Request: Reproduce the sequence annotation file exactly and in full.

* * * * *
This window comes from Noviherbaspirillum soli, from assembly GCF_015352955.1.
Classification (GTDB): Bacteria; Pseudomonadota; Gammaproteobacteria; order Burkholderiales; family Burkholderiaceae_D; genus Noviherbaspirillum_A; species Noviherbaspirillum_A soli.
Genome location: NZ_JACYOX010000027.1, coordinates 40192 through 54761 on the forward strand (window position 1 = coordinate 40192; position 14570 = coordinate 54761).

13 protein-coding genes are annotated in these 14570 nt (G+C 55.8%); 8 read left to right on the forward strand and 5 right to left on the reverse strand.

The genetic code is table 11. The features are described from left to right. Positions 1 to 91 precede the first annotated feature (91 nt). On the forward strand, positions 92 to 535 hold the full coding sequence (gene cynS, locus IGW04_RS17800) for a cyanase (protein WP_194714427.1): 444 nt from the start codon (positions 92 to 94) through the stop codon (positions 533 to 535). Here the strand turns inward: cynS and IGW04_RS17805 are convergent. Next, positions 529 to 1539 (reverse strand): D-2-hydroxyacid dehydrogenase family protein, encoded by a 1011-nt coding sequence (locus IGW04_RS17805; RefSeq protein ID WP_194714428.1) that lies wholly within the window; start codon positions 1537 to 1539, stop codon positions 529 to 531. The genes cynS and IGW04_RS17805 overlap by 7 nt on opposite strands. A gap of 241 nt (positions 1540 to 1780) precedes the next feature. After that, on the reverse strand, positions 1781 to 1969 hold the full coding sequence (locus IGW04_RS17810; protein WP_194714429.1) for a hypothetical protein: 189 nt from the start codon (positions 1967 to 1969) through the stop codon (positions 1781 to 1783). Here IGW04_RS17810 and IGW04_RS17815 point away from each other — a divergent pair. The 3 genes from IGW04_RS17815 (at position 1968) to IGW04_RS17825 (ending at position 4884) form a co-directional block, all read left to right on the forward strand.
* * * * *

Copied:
This window comes from Noviherbaspirillum soli, from assembly GCF_015352955.1.
Classification (GTDB): Bacteria; Pseudomonadota; Gammaproteobacteria; order Burkholderiales; family Burkholderiaceae_D; genus Noviherbaspirillum_A; species Noviherbaspirillum_A soli.
Genome location: NZ_JACYOX010000027.1, coordinates 40192 through 54761 on the forward strand (window position 1 = coordinate 40192; position 14570 = coordinate 54761).

13 protein-coding genes are annotated in these 14570 nt (G+C 55.8%); 8 read left to right on the forward strand and 5 right to left on the reverse strand.

The genetic code is table 11. The features are described from left to right. Positions 1 to 91 precede the first annotated feature (91 nt). On the forward strand, positions 92 to 535 hold the full coding sequence (gene cynS, locus IGW04_RS17800) for a cyanase (protein WP_194714427.1): 444 nt from the start codon (positions 92 to 94) through the stop codon (positions 533 to 535). Here the strand turns inward: cynS and IGW04_RS17805 are convergent. Next, positions 529 to 1539 (reverse strand): D-2-hydroxyacid dehydrogenase family protein, encoded by a 1011-nt coding sequence (locus IGW04_RS17805; RefSeq protein ID WP_194714428.1) that lies wholly within the window; start codon positions 1537 to 1539, stop codon positions 529 to 531. The genes cynS and IGW04_RS17805 overlap by 7 nt on opposite strands. A gap of 241 nt (positions 1540 to 1780) precedes the next feature. After that, on the reverse strand, positions 1781 to 1969 hold the full coding sequence (locus IGW04_RS17810; protein WP_194714429.1) for a hypothetical protein: 189 nt from the start codon (positions 1967 to 1969) through the stop codon (positions 1781 to 1783). Here IGW04_RS17810 and IGW04_RS17815 point away from each other — a divergent pair. The 3 genes from IGW04_RS17815 (at position 1968) to IGW04_RS17825 (ending at position 4884) form a co-directional block, all read left to right on the forward strand.